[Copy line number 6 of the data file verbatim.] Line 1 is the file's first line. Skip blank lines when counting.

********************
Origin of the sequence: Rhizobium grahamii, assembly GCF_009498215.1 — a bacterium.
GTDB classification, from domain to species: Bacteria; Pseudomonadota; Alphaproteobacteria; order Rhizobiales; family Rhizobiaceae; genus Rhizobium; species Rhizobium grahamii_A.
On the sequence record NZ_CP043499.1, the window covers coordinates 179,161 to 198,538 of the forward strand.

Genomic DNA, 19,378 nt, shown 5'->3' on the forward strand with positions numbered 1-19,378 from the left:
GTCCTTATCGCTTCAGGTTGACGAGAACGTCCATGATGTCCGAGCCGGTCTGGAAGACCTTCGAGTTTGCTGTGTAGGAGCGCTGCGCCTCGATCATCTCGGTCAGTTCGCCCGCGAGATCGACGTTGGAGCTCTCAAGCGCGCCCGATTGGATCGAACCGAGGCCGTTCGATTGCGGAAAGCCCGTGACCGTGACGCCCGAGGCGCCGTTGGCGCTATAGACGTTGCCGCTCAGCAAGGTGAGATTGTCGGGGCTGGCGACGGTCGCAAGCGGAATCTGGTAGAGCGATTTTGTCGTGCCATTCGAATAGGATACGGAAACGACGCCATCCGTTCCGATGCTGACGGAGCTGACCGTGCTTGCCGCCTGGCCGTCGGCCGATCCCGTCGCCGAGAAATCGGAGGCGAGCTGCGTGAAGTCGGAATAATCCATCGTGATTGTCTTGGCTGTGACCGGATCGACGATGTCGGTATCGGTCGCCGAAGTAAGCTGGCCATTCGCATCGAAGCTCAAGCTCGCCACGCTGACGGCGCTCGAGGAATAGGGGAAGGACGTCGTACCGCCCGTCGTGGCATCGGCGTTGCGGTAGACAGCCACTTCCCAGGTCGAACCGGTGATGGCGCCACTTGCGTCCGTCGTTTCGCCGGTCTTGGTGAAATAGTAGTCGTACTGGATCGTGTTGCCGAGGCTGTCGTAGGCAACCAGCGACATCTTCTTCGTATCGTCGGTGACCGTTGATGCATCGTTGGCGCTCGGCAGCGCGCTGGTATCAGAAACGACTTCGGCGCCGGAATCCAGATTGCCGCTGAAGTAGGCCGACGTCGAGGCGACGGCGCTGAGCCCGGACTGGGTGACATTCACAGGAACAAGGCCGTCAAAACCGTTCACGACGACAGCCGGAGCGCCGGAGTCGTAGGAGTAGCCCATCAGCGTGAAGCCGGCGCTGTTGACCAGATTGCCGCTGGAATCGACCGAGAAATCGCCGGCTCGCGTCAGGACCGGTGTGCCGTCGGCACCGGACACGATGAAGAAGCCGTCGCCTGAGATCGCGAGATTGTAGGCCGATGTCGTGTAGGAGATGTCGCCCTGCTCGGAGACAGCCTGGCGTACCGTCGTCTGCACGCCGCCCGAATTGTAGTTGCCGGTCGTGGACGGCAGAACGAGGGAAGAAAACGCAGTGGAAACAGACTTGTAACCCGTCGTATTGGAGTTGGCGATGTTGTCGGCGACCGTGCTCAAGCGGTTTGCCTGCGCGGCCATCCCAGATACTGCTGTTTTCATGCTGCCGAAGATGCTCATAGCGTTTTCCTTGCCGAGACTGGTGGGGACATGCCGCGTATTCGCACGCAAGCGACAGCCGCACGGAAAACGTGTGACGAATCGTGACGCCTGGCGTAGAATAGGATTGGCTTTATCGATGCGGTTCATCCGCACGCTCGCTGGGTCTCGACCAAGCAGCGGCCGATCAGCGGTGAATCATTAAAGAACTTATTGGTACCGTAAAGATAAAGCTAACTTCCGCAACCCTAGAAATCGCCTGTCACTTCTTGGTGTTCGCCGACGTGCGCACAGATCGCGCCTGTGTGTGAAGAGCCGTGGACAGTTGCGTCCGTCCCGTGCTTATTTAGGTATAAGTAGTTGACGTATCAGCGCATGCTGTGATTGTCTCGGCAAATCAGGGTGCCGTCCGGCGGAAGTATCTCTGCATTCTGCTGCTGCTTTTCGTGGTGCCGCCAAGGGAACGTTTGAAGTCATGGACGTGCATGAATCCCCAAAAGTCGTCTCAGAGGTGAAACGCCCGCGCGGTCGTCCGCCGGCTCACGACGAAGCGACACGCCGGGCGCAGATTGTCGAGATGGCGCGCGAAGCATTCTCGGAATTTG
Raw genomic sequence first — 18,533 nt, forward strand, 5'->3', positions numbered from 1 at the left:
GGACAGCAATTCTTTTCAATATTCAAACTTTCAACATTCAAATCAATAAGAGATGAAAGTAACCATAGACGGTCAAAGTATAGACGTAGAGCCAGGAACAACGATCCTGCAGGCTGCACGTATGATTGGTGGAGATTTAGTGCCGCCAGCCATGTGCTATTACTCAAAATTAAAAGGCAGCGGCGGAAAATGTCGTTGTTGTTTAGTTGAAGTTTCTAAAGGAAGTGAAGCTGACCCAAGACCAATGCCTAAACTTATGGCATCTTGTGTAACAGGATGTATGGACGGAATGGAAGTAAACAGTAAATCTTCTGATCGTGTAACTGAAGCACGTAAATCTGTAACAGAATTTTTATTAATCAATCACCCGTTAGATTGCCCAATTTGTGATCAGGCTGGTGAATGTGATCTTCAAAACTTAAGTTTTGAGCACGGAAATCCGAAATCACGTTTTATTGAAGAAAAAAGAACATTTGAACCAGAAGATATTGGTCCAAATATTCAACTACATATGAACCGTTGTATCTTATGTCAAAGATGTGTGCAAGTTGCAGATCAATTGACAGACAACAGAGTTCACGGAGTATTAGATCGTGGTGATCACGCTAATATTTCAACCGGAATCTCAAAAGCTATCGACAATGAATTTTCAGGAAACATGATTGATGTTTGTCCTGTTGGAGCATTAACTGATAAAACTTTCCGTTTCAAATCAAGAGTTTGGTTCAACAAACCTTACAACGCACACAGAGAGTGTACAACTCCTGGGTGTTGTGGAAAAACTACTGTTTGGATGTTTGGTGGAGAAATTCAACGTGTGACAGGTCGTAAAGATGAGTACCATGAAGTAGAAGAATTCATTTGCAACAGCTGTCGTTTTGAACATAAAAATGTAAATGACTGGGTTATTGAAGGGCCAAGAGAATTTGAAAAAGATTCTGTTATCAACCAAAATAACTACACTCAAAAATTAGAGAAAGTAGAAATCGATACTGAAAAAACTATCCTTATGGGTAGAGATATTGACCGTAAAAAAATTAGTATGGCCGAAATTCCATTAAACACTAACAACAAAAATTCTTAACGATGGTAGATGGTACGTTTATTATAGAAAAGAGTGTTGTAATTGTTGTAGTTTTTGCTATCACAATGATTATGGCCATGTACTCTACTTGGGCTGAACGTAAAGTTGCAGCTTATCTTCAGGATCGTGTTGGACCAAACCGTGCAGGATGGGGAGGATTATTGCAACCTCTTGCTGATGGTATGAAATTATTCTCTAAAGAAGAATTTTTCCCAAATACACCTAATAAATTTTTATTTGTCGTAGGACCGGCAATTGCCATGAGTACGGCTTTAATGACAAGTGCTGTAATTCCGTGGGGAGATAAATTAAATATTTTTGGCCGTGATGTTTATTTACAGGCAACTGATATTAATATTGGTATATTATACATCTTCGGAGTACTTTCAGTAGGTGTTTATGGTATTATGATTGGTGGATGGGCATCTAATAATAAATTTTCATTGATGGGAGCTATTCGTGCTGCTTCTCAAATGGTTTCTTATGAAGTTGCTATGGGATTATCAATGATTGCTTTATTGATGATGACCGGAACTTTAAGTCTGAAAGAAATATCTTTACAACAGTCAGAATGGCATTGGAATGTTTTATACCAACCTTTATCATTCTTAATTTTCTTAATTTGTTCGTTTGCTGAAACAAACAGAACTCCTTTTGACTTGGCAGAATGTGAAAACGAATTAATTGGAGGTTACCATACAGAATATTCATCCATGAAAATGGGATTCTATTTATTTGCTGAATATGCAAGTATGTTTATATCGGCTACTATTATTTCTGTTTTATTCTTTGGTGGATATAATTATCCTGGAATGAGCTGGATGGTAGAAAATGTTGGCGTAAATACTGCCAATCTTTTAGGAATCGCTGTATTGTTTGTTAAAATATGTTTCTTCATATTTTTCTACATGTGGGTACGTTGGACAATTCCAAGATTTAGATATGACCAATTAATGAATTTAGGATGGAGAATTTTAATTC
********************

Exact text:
Raw genomic sequence first — 18,533 nt, forward strand, 5'->3', positions numbered from 1 at the left: